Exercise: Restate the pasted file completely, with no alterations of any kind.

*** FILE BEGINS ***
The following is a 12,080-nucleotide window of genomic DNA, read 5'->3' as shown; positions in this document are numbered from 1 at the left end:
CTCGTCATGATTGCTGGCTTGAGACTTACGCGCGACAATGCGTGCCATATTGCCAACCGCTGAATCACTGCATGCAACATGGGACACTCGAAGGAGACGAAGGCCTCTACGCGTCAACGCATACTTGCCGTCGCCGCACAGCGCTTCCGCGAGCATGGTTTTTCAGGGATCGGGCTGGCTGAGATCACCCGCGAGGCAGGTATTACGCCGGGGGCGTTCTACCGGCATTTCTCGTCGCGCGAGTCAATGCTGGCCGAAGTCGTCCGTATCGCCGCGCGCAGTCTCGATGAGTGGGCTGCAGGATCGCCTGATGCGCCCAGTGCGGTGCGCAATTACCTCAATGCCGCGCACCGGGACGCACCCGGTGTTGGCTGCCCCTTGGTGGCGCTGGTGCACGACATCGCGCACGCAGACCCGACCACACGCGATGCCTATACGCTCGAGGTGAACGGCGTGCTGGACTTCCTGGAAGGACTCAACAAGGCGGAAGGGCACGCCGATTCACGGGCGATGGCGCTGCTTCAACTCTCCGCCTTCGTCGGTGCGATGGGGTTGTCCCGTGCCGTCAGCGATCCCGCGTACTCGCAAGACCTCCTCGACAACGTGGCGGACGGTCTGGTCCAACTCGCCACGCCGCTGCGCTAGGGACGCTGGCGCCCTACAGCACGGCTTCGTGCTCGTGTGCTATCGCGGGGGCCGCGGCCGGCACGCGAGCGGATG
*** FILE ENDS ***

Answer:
The following is a 12,080-nucleotide window of genomic DNA, read 5'->3' as shown; positions in this document are numbered from 1 at the left end:
CTCGTCATGATTGCTGGCTTGAGACTTACGCGCGACAATGCGTGCCATATTGCCAACCGCTGAATCACTGCATGCAACATGGGACACTCGAAGGAGACGAAGGCCTCTACGCGTCAACGCATACTTGCCGTCGCCGCACAGCGCTTCCGCGAGCATGGTTTTTCAGGGATCGGGCTGGCTGAGATCACCCGCGAGGCAGGTATTACGCCGGGGGCGTTCTACCGGCATTTCTCGTCGCGCGAGTCAATGCTGGCCGAAGTCGTCCGTATCGCCGCGCGCAGTCTCGATGAGTGGGCTGCAGGATCGCCTGATGCGCCCAGTGCGGTGCGCAATTACCTCAATGCCGCGCACCGGGACGCACCCGGTGTTGGCTGCCCCTTGGTGGCGCTGGTGCACGACATCGCGCACGCAGACCCGACCACACGCGATGCCTATACGCTCGAGGTGAACGGCGTGCTGGACTTCCTGGAAGGACTCAACAAGGCGGAAGGGCACGCCGATTCACGGGCGATGGCGCTGCTTCAACTCTCCGCCTTCGTCGGTGCGATGGGGTTGTCCCGTGCCGTCAGCGATCCCGCGTACTCGCAAGACCTCCTCGACAACGTGGCGGACGGTCTGGTCCAACTCGCCACGCCGCTGCGCTAGGGACGCTGGCGCCCTACAGCACGGCTTCGTGCTCGTGTGCTATCGCGGGGGCCGCGGCCGGCACGCGAGCGGATG